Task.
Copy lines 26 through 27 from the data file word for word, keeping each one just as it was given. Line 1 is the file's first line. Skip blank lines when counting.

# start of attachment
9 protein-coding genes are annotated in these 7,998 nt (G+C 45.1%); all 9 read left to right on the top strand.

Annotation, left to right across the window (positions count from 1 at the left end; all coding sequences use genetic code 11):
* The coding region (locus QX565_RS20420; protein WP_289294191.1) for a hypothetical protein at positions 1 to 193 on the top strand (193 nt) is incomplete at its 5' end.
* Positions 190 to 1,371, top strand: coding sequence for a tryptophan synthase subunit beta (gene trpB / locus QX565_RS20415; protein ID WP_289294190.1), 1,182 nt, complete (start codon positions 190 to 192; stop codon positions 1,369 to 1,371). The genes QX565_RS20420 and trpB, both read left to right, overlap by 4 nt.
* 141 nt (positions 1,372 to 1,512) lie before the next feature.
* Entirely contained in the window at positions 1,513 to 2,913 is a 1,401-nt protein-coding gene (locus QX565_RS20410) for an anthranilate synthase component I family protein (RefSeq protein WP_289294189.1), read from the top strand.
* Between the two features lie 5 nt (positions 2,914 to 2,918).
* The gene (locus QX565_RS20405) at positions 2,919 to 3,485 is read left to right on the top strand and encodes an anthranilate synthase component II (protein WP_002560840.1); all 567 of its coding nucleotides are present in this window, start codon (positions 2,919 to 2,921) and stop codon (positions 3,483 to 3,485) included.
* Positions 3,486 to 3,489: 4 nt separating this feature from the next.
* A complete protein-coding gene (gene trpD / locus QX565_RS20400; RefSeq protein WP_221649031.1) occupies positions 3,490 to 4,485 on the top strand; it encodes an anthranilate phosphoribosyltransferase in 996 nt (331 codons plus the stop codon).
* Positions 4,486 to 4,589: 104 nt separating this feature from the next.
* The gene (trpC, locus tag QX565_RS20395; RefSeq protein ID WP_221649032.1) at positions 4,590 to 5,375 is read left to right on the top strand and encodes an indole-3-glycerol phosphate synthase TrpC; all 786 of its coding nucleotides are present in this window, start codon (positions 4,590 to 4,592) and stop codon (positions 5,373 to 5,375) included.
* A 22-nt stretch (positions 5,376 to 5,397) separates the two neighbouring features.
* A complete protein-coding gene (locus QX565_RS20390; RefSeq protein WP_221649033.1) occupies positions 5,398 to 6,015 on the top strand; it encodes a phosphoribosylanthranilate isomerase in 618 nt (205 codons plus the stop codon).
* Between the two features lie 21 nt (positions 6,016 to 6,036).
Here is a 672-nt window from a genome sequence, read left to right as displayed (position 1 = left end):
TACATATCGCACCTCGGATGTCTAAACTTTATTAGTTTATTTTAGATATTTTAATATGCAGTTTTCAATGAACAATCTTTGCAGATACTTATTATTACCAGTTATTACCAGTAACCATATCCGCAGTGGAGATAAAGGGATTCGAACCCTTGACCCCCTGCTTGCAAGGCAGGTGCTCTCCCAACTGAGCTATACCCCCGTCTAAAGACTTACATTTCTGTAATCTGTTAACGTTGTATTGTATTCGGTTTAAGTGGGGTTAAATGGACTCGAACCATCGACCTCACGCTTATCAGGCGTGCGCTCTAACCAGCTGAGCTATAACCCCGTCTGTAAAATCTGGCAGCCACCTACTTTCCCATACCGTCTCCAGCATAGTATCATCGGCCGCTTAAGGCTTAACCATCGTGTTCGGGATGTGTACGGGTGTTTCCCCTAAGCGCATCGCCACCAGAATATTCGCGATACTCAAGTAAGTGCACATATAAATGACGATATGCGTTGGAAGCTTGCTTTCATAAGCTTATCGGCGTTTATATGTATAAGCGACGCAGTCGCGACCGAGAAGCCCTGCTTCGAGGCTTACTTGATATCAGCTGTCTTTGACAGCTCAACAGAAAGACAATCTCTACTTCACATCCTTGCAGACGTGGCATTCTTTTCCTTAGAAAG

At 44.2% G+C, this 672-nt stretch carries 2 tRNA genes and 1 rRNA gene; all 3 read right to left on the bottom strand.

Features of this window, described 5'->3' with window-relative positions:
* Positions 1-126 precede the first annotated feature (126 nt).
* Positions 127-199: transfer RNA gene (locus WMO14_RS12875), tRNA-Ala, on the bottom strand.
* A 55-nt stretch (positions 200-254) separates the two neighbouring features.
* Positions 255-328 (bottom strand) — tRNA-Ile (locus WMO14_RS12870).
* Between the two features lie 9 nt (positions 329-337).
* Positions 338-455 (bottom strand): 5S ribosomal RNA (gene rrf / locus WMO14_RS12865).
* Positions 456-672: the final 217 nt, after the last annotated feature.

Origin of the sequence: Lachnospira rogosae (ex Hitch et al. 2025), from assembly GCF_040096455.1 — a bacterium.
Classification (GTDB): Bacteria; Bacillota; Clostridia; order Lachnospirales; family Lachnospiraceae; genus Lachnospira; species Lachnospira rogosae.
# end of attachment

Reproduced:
* Positions 456-672: the final 217 nt, after the last annotated feature.

Origin of the sequence: Lachnospira rogosae (ex Hitch et al. 2025), from assembly GCF_040096455.1 — a bacterium.